Tuesday, May 10, 2022

"The Last Queen"

Chitra Banerjee Divakaruni is an award-winning and bestselling author, poet, activist and teacher of writing. Her work has been published in over 50 magazines, including the Atlantic Monthly and The New Yorker, and her writing included in over 50 anthologies, including Best American Short Stories, O. Henry Prize Stories, and the Pushcart Prize Anthology. Her books have been translated into 29 languages, including Dutch, Hebrew, Bengali, Russian and Japanese; many have been used for campus-wide and city-wide reads. Several of her works have been made into films and plays. She lives in Houston with her husband Murthy and has two sons, Anand and Abhay.

Divakaruni applied the Page 69 Test to her new novel, The Last Queen, and reported the following:
On page 69 the heroine, the beautiful Jindan, finds out from her brother Jawahar that her father Manna has lost a large sum of money gambling. Here is what happens next:
Today Manna seems oddly cheerful. He tells me that he has invited a guest to dinner. I’m surprised. He’s never done this before. He brings me fresh mutton and greens. Ghee to melt over the rotis.

“Cook properly, beti. It’s important.” He rummages through my clothes and tells me to wear the maroon lehenga, my prettiest outfit.

The guest, a merchant from a nearby town, is a portly man almost as old as Manna.

He doesn’t speak much, except to compliment my cooking and ask for seconds. After dinner, when the men go to the yard to talk, Jawahar creeps out and eavesdrops. Later he tells me that Manna was negotiating my marriage.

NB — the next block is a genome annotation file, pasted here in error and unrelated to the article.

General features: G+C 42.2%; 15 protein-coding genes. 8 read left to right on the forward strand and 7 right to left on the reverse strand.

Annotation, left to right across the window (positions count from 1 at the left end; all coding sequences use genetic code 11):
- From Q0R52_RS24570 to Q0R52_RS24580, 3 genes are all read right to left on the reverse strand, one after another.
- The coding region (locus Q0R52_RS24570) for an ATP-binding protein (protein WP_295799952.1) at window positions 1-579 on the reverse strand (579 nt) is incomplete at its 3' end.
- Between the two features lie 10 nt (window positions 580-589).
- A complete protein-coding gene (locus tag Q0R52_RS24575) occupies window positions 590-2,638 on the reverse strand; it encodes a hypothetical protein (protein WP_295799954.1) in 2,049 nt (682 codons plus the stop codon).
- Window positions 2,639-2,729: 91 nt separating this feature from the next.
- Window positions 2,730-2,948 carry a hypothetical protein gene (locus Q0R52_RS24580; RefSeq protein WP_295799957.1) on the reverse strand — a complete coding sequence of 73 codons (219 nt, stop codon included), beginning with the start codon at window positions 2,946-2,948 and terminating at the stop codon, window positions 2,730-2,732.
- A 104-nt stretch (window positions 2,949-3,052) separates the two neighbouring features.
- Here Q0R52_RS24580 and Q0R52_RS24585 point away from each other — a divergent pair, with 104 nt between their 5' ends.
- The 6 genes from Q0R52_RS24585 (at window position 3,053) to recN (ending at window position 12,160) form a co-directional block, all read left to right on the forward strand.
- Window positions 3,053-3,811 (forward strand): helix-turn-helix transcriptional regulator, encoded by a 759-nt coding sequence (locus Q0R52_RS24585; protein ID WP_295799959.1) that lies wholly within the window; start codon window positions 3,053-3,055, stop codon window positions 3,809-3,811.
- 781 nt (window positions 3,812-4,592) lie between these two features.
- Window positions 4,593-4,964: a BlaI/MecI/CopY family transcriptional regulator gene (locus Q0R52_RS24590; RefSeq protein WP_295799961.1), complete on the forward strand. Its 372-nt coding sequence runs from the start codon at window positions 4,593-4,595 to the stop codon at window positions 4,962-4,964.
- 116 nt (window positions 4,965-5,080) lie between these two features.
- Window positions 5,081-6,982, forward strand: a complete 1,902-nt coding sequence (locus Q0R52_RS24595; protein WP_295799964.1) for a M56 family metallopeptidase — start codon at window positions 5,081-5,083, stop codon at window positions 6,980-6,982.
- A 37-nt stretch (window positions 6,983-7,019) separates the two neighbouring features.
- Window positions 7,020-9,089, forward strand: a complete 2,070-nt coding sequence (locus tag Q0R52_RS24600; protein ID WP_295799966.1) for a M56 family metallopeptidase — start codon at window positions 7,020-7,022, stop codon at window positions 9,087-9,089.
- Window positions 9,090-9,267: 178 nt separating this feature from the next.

I’m aghast. “With that man? I won’t marry him! I can’t.”
Page 69 gives readers a good sense of the drama of the heroine’s early life, especially one important day. It intensifies an important conflict in the novel—between Jindan and her father, Manna—and gives the reader a glimpse into her strong personality, and her refusal to meekly accept whatever life hands to her. This quality will shape her life in the coming years.

The heroine of the novel, the beautiful Jindan, is in love with the king, Maharajah Ranjit Singh, for whom her father Manna works as a dog-trainer. But at this point she is unsure of the king’s feelings for her though he had shown a great deal of interest in her a while back. Since then, he has been away on official business, and she has not heard from him.

Jindan’s father Manna (who does not believe the king is serious about his daughter) wants to marry her off to an old merchant for quick financial gain—the man has agreed to pay Manna’s debts.

Jindan refuses. This is a good indication of her character. Though young, she’s already strong-willed and unwilling to obey her father’s dictates. This quality will push her into many adventures as her life unfolds.
Learn more about the book and author at Chitra Banerjee Divakaruni's website.

The Page 69 Test: Oleander Girl.

--Marshal Zeringue